On Setting Up a Blog (Part 1)

May 31, 2021 | 4:41 pm

Alright, so this was a process and a half.

So this all started because I met a new friend who is rad as hell and inspired me to finally work on these ideas and projects I’ve had for a while now but never bothered to actually do.

So, this will finally be the first one I’m doing. Setting up this blog and finally writing down all these thoughts. So the process of this was… a bit of a process.

I knew I wanted to host it on Github Pages at the start. I lose focus on projects easily, and didn’t want to bother with buying hosting or self-hosting something like this if it doesn’t pan out long-term. So testing it out with Github Pages will at least help me understand what this site might be like long term.

So that requirement meant that a static site generator was needed in order to make sure that the site is compatible with Github. So as always I do the first step in any kind of research like this. Check Reddit.

I know, Reddit is pure 🤮. But despite how shit it is as a community for creating actual conversation and discourse, it is great for crowd sourcing knowledge and being the first step to figure out what your best options were.

With that said, I skipped the research part. I’m running on 4 hours of sleep today, so don’t blame me for going with the first option that fell in my lap. 😅 So I went with Hugo, a static site generator written in Go. Apparently speedy, secure, and modular; I went with it because the tutorial made it look easy to just write stuff in markdown and generate a site.

So, ultimately, this article is going to process the series of roadblocks that came about as I tried to create this blog using Hugo. Before this I had minimal experience with a static site generator. And of course according to my nature, I couldn’t use anything out of the box, instead I needed to tweak things and get it to the point you see here.

So the first roadblock was installation. The actual installation was perfectly okay, but I used apt install hugo and that went swimmingly; and after I browsed some themes I came across a hurdle. Current theme does not support Hugo version 0.40.1. Minimum version required is 0.73.0… 😑

Probably should have listened when the install guide said “please don’t install from apt, it’s very out of date.”

Alright, simple enough solution. Download the .deb and install that way. Done.

So the proper version is installed; and the theme is compatible! Next step! To generate a simple site! And the result… Well it looks boring, (look at an example of the default theme to see what I mean!)[https://janraasch.github.io/hugo-bearblog/] It’s a classy black and white, it clearly screams “I am fast and minimal and adult!” But I’m a girl, I’m not classy! I’m pretty and I want my shit to look pretty too!!! 😤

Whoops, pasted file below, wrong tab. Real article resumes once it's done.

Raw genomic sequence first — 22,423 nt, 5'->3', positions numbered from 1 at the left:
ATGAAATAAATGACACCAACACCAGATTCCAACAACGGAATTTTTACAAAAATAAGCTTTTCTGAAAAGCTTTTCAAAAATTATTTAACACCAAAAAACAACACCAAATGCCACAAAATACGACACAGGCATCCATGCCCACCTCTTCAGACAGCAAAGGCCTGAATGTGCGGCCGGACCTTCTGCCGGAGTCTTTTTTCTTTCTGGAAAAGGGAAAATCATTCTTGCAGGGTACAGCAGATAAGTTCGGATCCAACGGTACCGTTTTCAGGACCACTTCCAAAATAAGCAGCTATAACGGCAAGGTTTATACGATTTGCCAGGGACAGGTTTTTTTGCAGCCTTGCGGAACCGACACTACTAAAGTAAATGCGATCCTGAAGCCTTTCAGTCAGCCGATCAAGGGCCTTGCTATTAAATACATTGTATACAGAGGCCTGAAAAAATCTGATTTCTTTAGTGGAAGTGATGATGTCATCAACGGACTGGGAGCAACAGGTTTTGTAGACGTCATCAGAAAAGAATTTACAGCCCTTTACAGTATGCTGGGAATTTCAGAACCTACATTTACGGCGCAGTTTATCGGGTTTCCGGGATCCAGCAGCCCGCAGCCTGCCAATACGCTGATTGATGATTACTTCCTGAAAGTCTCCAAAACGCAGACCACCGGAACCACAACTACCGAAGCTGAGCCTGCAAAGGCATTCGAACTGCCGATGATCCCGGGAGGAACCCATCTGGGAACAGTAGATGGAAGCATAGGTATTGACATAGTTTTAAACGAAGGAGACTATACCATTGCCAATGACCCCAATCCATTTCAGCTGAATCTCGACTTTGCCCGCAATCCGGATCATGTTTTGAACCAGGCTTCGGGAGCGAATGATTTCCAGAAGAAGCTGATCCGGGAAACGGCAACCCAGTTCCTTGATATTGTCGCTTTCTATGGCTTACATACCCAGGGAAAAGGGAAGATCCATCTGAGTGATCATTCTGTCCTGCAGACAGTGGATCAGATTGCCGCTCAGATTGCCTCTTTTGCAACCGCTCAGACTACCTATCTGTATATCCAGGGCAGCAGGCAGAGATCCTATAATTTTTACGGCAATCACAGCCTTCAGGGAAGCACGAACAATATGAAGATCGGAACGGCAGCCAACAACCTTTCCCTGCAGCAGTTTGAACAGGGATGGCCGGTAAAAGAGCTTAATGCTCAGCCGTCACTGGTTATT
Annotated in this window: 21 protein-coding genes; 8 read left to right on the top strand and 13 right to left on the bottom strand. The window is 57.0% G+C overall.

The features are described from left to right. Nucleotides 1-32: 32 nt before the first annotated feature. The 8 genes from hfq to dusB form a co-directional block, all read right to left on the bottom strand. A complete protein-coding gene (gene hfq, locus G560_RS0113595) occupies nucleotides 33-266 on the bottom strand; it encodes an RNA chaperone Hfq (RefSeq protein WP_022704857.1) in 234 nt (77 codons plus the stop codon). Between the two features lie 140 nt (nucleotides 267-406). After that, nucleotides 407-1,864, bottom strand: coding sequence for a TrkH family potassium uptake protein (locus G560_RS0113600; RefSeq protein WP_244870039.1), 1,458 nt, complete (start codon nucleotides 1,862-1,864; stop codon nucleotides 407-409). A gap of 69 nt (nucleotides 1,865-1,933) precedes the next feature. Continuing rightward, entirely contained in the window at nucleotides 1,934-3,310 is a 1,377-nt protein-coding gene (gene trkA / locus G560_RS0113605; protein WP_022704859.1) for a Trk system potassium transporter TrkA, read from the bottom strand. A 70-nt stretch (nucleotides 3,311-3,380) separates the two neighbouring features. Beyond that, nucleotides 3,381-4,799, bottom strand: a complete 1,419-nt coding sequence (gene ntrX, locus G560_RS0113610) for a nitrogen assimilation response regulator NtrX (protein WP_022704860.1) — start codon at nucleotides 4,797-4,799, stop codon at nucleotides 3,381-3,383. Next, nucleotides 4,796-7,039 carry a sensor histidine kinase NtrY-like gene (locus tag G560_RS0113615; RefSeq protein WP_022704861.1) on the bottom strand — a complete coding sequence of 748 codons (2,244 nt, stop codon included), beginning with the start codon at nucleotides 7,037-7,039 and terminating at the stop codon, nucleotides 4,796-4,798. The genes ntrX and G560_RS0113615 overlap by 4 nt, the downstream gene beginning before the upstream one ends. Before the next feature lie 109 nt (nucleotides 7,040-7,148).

Thankfully I have a bit of experience messing with HTML and CSS, so it was easy enough to find the file that contained the style tag and change it to a nice set of colours! And thankfully Hugo’s can run as a server, which let me make and observe inspect changes on the fly and figure out what works almost instantaneously.

Also a nice feature of this theme is that it includes a dark mode based on your OS. So that was nice to have a nice bright and sunny theme during the day; and base the dark theme on Nord to have a cool and sexy look at night! 😋

So the most difficult part of customizing the theme was adding links to blog posts in the front page. So, before we go forwards, gonna remind y’all that I’m running on 4 hours of sleep while doing this. So processing the intricacies of documentation and the implementation of Hugo was beyond my ability to focus and process information.

So instead I did what I do best; look for other people having similar problems and copy the solutions other folks give them on StackOverflow/Reddit/etc.

So to avoid going into the boring specific details. The way that Hugo generates stuff on the fly is cool and it’s easy enough to work with. But this was a case of, the examples you see work well for creating lists of the highest level pages; but to compile pages within a subdirectory requires some logic that you need to dig to find. Ended up having to give attributes to pages, and using logic to specify those specific pages.

That was kinda frustrating, but didn’t take that long.

So, the biggest difficulty overall was getting Github Pages set up. Which I’ll get into in part 2…